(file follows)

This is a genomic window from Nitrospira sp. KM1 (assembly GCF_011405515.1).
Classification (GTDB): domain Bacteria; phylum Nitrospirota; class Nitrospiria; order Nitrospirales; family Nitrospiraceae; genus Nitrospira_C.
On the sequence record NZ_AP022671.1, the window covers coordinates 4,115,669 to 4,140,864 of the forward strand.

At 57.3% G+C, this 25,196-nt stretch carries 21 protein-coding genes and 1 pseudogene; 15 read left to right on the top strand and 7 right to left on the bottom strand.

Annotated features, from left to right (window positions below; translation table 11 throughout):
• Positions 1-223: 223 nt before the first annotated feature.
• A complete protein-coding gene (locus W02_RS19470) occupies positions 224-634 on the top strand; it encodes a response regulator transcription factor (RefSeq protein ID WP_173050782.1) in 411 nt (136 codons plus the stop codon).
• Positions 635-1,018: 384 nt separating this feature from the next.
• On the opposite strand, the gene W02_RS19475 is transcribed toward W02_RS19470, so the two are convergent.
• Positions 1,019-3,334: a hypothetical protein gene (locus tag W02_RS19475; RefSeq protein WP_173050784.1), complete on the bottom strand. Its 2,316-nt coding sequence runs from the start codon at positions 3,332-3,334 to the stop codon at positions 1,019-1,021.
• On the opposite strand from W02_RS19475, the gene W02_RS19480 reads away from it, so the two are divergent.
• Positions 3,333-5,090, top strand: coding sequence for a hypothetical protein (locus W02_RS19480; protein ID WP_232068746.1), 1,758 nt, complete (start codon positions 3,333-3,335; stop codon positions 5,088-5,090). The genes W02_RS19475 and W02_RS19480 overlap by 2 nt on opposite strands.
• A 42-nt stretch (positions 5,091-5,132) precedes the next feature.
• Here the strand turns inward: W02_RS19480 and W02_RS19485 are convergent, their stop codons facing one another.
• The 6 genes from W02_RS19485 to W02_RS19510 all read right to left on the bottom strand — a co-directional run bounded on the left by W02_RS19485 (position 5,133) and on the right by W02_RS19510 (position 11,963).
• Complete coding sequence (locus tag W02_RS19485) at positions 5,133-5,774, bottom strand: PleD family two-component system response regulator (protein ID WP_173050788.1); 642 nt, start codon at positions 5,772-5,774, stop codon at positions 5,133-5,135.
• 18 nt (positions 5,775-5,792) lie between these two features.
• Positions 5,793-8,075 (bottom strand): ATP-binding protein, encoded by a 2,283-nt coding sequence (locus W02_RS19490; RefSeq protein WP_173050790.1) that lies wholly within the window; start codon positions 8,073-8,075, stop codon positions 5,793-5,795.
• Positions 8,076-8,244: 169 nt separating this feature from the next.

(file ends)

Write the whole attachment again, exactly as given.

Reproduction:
This is a genomic window from Nitrospira sp. KM1 (assembly GCF_011405515.1).
Classification (GTDB): domain Bacteria; phylum Nitrospirota; class Nitrospiria; order Nitrospirales; family Nitrospiraceae; genus Nitrospira_C.
On the sequence record NZ_AP022671.1, the window covers coordinates 4,115,669 to 4,140,864 of the forward strand.

At 57.3% G+C, this 25,196-nt stretch carries 21 protein-coding genes and 1 pseudogene; 15 read left to right on the top strand and 7 right to left on the bottom strand.

Annotated features, from left to right (window positions below; translation table 11 throughout):
• Positions 1-223: 223 nt before the first annotated feature.
• A complete protein-coding gene (locus W02_RS19470) occupies positions 224-634 on the top strand; it encodes a response regulator transcription factor (RefSeq protein ID WP_173050782.1) in 411 nt (136 codons plus the stop codon).
• Positions 635-1,018: 384 nt separating this feature from the next.
• On the opposite strand, the gene W02_RS19475 is transcribed toward W02_RS19470, so the two are convergent.
• Positions 1,019-3,334: a hypothetical protein gene (locus tag W02_RS19475; RefSeq protein WP_173050784.1), complete on the bottom strand. Its 2,316-nt coding sequence runs from the start codon at positions 3,332-3,334 to the stop codon at positions 1,019-1,021.
• On the opposite strand from W02_RS19475, the gene W02_RS19480 reads away from it, so the two are divergent.
• Positions 3,333-5,090, top strand: coding sequence for a hypothetical protein (locus W02_RS19480; protein ID WP_232068746.1), 1,758 nt, complete (start codon positions 3,333-3,335; stop codon positions 5,088-5,090). The genes W02_RS19475 and W02_RS19480 overlap by 2 nt on opposite strands.
• A 42-nt stretch (positions 5,091-5,132) precedes the next feature.
• Here the strand turns inward: W02_RS19480 and W02_RS19485 are convergent, their stop codons facing one another.
• The 6 genes from W02_RS19485 to W02_RS19510 all read right to left on the bottom strand — a co-directional run bounded on the left by W02_RS19485 (position 5,133) and on the right by W02_RS19510 (position 11,963).
• Complete coding sequence (locus tag W02_RS19485) at positions 5,133-5,774, bottom strand: PleD family two-component system response regulator (protein ID WP_173050788.1); 642 nt, start codon at positions 5,772-5,774, stop codon at positions 5,133-5,135.
• 18 nt (positions 5,775-5,792) lie between these two features.
• Positions 5,793-8,075 (bottom strand): ATP-binding protein, encoded by a 2,283-nt coding sequence (locus W02_RS19490; RefSeq protein WP_173050790.1) that lies wholly within the window; start codon positions 8,073-8,075, stop codon positions 5,793-5,795.
• Positions 8,076-8,244: 169 nt separating this feature from the next.